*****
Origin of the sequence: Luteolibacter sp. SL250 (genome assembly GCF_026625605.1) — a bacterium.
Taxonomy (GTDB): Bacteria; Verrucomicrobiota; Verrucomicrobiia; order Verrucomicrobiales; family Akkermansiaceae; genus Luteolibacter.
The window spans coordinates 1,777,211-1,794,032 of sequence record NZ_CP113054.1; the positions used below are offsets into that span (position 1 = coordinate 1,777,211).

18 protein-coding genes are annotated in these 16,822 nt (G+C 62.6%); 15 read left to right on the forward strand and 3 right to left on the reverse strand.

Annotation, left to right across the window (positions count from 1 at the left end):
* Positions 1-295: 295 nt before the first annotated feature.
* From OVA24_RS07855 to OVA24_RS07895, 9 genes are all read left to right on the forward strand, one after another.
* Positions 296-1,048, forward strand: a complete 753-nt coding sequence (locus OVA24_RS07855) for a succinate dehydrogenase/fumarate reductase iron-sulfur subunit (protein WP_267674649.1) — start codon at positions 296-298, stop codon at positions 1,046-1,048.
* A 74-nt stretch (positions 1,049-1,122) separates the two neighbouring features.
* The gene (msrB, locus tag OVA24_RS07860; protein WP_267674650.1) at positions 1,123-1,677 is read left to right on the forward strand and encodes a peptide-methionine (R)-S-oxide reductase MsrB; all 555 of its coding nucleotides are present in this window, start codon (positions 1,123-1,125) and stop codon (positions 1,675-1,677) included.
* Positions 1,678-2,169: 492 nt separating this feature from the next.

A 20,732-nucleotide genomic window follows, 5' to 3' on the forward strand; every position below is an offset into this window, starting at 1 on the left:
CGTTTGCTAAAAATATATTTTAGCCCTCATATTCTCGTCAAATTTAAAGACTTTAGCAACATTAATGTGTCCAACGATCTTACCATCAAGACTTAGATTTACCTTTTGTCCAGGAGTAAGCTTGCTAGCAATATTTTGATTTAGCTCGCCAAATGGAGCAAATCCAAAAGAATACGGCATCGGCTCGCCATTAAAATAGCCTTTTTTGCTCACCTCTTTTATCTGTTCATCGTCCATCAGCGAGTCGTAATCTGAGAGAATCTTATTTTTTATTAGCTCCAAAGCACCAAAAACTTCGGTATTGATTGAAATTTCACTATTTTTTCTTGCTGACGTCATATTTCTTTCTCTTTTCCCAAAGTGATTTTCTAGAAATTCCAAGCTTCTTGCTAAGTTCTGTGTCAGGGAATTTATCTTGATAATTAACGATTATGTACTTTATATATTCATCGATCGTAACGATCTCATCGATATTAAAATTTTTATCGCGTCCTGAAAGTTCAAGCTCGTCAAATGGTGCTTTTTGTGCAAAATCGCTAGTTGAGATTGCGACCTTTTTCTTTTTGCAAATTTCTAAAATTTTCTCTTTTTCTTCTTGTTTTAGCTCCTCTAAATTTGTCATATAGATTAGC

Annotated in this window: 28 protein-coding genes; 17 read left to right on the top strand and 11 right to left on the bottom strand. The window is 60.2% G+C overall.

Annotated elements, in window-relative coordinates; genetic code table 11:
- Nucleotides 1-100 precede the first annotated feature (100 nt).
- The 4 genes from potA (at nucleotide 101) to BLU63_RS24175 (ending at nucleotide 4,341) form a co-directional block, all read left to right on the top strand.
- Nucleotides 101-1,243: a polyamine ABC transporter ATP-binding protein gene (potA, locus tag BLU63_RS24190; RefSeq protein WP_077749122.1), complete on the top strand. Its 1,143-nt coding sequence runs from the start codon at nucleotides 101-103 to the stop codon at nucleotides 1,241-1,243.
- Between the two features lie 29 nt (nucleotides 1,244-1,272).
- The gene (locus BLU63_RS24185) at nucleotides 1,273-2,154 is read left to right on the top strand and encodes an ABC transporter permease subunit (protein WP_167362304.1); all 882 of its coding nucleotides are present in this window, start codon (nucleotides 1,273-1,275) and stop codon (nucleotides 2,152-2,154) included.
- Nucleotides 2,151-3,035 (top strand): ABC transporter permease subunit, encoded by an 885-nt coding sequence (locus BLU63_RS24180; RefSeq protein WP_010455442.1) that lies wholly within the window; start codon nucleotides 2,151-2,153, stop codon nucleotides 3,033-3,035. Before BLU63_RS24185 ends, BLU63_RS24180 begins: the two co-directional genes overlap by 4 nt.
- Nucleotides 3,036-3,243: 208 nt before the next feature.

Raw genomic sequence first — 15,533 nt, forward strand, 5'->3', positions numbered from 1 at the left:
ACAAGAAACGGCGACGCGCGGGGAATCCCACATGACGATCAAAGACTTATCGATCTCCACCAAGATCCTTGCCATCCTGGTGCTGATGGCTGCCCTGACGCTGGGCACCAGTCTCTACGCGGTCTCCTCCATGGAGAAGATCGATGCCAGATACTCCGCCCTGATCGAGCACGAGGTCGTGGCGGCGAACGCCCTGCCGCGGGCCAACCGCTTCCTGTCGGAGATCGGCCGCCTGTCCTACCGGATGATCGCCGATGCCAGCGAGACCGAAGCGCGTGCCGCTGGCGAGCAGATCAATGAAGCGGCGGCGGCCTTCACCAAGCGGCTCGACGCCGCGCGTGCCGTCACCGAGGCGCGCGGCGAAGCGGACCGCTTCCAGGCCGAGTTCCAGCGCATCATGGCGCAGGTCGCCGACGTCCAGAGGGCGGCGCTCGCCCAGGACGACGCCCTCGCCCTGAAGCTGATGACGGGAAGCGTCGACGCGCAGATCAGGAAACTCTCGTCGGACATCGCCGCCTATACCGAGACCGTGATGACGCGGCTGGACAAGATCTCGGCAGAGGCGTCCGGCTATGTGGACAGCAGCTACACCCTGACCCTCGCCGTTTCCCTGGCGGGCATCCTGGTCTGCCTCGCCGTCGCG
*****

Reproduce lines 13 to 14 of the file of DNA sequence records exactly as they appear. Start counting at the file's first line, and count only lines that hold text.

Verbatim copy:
CGTTTGCTAAAAATATATTTTAGCCCTCATATTCTCGTCAAATTTAAAGACTTTAGCAACATTAATGTGTCCAACGATCTTACCATCAAGACTTAGATTTACCTTTTGTCCAGGAGTAAGCTTGCTAGCAATATTTTGATTTAGCTCGCCAAATGGAGCAAATCCAAAAGAATACGGCATCGGCTCGCCATTAAAATAGCCTTTTTTGCTCACCTCTTTTATCTGTTCATCGTCCATCAGCGAGTCGTAATCTGAGAGAATCTTATTTTTTATTAGCTCCAAAGCACCAAAAACTTCGGTATTGATTGAAATTTCACTATTTTTTCTTGCTGACGTCATATTTCTTTCTCTTTTCCCAAAGTGATTTTCTAGAAATTCCAAGCTTCTTGCTAAGTTCTGTGTCAGGGAATTTATCTTGATAATTAACGATTATGTACTTTATATATTCATCGATCGTAACGATCTCATCGATATTAAAATTTTTATCGCGTCCTGAAAGTTCAAGCTCGTCAAATGGTGCTTTTTGTGCAAAATCGCTAGTTGAGATTGCGACCTTTTTCTTTTTGCAAATTTCTAAAATTTTCTCTTTTTCTTCTTGTTTTAGCTCCTCTAAATTTGTCATATAGATTAGC

Annotated in this window: 28 protein-coding genes; 17 read left to right on the top strand and 11 right to left on the bottom strand. The window is 60.2% G+C overall.